"These are the jobs already being created in San Francisco," Mayor Gavin Newsom has said.
Requests for solar panels in San Francisco have quadrupled since the city began a rebate program for installations in July, according to Newsom, and that has led to the hiring of eight people, including Alan Clyburn.
"It's hands-on training with electrical, solar," Clyburn said. "It's good for the environment."
Eight jobs may not sound like much, but a new study to be released Thursday by the nation's mayors says more than 4 million green jobs could be created over the next three decades.
The green economy is just beginning, Van Jones said. Jones has written a book on the emerging green economy.
"It would be like going to Silicon Valley before it blew up and saying, 'I just see a couple of guys with computers, it's no big deal,'" Jones said. "It's the beginning of a very big deal."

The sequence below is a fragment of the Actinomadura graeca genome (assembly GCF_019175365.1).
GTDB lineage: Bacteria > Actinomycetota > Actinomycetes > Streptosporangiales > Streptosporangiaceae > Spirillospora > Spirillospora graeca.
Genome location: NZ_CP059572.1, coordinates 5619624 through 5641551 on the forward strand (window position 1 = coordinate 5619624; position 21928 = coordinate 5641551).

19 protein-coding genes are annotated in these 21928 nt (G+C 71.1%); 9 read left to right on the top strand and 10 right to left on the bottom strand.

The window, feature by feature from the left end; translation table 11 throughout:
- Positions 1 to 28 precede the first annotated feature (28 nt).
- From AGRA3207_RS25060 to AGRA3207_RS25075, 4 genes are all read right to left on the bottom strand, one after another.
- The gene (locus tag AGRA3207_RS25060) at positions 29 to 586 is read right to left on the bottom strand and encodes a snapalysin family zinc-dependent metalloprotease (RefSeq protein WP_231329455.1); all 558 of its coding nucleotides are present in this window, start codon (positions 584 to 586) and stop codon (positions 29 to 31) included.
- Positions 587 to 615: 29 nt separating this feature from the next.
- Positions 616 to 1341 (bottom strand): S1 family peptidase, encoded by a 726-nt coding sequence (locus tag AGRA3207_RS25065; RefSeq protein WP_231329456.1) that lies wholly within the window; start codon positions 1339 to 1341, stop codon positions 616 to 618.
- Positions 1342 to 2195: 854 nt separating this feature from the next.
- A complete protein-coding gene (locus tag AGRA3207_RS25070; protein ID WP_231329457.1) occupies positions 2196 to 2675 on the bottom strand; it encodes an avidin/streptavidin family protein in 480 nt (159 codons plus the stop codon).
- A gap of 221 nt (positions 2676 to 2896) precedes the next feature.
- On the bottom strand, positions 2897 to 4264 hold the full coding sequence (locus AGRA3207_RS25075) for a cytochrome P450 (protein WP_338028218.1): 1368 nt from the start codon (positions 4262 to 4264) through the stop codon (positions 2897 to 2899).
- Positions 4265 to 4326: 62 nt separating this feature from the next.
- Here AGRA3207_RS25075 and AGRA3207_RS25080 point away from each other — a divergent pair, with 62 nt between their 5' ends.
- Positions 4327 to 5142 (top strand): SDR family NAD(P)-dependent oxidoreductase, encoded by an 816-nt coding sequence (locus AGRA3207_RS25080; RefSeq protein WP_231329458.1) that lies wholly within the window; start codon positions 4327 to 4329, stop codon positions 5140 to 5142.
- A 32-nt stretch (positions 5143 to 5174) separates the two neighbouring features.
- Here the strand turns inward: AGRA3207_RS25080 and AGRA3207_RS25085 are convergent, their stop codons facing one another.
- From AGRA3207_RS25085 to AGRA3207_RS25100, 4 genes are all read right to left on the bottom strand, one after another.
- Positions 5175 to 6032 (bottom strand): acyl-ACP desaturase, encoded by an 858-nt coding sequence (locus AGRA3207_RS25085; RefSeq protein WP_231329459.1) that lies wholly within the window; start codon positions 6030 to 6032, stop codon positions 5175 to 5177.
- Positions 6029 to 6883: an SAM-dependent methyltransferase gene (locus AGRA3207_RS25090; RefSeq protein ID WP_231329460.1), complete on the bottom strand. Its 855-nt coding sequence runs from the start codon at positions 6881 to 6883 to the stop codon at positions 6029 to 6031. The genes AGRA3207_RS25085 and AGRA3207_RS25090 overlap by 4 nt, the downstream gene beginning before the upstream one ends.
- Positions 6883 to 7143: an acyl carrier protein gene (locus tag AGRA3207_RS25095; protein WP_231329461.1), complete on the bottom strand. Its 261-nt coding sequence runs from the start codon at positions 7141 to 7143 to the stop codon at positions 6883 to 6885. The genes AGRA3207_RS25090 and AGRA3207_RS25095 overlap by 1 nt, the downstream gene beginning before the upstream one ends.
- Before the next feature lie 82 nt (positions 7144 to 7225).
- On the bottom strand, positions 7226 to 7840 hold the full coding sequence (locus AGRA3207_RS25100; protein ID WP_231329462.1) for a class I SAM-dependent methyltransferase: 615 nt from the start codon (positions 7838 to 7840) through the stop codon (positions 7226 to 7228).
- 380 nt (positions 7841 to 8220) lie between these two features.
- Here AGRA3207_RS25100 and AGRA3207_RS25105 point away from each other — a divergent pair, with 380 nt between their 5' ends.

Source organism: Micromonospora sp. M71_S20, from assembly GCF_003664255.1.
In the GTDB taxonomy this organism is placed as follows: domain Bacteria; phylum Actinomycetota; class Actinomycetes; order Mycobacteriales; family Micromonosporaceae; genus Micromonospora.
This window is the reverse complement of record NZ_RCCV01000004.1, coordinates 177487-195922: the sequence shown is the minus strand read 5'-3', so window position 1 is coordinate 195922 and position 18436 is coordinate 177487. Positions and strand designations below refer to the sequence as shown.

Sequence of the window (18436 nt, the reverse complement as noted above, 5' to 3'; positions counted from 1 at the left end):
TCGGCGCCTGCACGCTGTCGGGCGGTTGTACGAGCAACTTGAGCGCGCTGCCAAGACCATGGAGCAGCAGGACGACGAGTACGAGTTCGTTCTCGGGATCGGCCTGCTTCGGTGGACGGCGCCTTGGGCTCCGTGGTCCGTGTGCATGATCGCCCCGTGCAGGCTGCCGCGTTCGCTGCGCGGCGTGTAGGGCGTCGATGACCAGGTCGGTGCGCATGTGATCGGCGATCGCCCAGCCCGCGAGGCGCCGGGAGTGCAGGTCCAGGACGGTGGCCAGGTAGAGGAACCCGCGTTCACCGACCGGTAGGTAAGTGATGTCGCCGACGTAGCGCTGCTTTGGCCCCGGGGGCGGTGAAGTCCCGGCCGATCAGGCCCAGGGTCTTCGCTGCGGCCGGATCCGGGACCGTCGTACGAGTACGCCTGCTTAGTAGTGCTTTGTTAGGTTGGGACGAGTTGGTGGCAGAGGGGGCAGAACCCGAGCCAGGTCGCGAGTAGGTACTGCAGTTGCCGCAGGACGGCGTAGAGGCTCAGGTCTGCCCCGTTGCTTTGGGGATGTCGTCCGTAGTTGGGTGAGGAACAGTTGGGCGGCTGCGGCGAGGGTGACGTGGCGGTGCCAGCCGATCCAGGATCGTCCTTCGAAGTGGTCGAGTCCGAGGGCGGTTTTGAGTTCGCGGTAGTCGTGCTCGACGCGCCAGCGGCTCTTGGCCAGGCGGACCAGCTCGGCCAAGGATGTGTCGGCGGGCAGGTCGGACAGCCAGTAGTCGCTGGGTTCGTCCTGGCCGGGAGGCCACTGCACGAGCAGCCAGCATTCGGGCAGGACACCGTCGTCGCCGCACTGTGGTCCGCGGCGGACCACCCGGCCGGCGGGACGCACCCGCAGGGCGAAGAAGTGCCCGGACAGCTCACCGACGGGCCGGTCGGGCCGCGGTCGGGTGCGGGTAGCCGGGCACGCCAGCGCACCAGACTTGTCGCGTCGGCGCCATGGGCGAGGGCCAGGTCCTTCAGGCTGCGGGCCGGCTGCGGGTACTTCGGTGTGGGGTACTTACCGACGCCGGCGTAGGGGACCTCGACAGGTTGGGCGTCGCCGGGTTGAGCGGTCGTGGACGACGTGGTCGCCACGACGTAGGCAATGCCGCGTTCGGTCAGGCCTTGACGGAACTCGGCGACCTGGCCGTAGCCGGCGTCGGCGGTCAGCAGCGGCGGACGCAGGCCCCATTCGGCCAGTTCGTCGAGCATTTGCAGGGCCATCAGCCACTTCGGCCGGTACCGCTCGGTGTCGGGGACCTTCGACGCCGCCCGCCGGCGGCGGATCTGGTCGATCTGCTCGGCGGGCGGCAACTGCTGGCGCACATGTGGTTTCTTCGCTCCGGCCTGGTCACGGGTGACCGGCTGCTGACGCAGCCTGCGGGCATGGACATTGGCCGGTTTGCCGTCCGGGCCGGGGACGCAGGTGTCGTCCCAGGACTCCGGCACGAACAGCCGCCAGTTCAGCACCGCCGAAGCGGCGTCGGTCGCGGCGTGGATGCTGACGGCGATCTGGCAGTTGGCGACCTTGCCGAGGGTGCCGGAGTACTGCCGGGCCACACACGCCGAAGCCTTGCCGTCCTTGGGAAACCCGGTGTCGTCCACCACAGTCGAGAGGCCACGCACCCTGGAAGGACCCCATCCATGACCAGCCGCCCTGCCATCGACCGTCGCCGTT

Solar installation is the most obvious component of green technology, but it is not the only sector of the green collar economy. Green technology also includes recycling, bicycle repair and landscaping.
Raquel Pinderhughes teaches urban studies at San Francisco State University and has published studies in the impact of the green economy.
"We don't have a hard number, but we can reasonably and reliably say that there is more work to be done than there are people currently prepared to do it," Pinderhughes said.
That is where the Menlo Park program Job Train comes into play. It is offering a new class on solar installations. About two dozen students have already graduated, some into jobs paying as much as $35 per hour.